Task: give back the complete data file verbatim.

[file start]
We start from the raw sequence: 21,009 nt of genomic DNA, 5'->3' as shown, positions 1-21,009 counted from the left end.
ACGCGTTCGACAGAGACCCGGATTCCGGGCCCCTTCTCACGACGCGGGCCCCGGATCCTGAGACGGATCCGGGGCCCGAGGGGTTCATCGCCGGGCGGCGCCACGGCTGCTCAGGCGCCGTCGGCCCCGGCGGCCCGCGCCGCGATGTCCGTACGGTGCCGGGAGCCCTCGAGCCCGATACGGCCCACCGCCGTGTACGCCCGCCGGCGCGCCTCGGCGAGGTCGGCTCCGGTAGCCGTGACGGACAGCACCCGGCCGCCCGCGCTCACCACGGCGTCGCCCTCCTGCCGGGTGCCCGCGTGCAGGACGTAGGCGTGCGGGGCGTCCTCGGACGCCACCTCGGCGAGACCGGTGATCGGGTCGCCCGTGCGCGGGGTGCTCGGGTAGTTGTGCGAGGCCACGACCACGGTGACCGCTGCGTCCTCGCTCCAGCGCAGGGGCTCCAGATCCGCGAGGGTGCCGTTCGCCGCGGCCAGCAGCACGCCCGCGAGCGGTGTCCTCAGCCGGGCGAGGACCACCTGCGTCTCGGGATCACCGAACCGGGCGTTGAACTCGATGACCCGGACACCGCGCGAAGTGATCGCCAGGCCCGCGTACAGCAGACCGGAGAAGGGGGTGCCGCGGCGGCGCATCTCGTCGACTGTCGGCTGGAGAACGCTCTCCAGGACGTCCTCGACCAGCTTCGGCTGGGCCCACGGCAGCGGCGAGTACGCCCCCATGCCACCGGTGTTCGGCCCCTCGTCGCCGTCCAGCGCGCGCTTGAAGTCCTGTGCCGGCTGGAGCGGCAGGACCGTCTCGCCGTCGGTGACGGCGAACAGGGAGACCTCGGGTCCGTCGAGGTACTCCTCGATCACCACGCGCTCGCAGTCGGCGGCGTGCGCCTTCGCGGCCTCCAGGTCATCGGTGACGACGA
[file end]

We start from the raw sequence: 21,009 nt of genomic DNA, 5'->3' as shown, positions 1-21,009 counted from the left end.
ACGCGTTCGACAGAGACCCGGATTCCGGGCCCCTTCTCACGACGCGGGCCCCGGATCCTGAGACGGATCCGGGGCCCGAGGGGTTCATCGCCGGGCGGCGCCACGGCTGCTCAGGCGCCGTCGGCCCCGGCGGCCCGCGCCGCGATGTCCGTACGGTGCCGGGAGCCCTCGAGCCCGATACGGCCCACCGCCGTGTACGCCCGCCGGCGCGCCTCGGCGAGGTCGGCTCCGGTAGCCGTGACGGACAGCACCCGGCCGCCCGCGCTCACCACGGCGTCGCCCTCCTGCCGGGTGCCCGCGTGCAGGACGTAGGCGTGCGGGGCGTCCTCGGACGCCACCTCGGCGAGACCGGTGATCGGGTCGCCCGTGCGCGGGGTGCTCGGGTAGTTGTGCGAGGCCACGACCACGGTGACCGCTGCGTCCTCGCTCCAGCGCAGGGGCTCCAGATCCGCGAGGGTGCCGTTCGCCGCGGCCAGCAGCACGCCCGCGAGCGGTGTCCTCAGCCGGGCGAGGACCACCTGCGTCTCGGGATCACCGAACCGGGCGTTGAACTCGATGACCCGGACACCGCGCGAAGTGATCGCCAGGCCCGCGTACAGCAGACCGGAGAAGGGGGTGCCGCGGCGGCGCATCTCGTCGACTGTCGGCTGGAGAACGCTCTCCAGGACGTCCTCGACCAGCTTCGGCTGGGCCCACGGCAGCGGCGAGTACGCCCCCATGCCACCGGTGTTCGGCCCCTCGTCGCCGTCCAGCGCGCGCTTGAAGTCCTGTGCCGGCTGGAGCGGCAGGACCGTCTCGCCGTCGGTGACGGCGAACAGGGAGACCTCGGGTCCGTCGAGGTACTCCTCGATCACCACGCGCTCGCAGTCGGCGGCGTGCGCCTTCGCGGCCTCCAGGTCATCGGTGACGACGA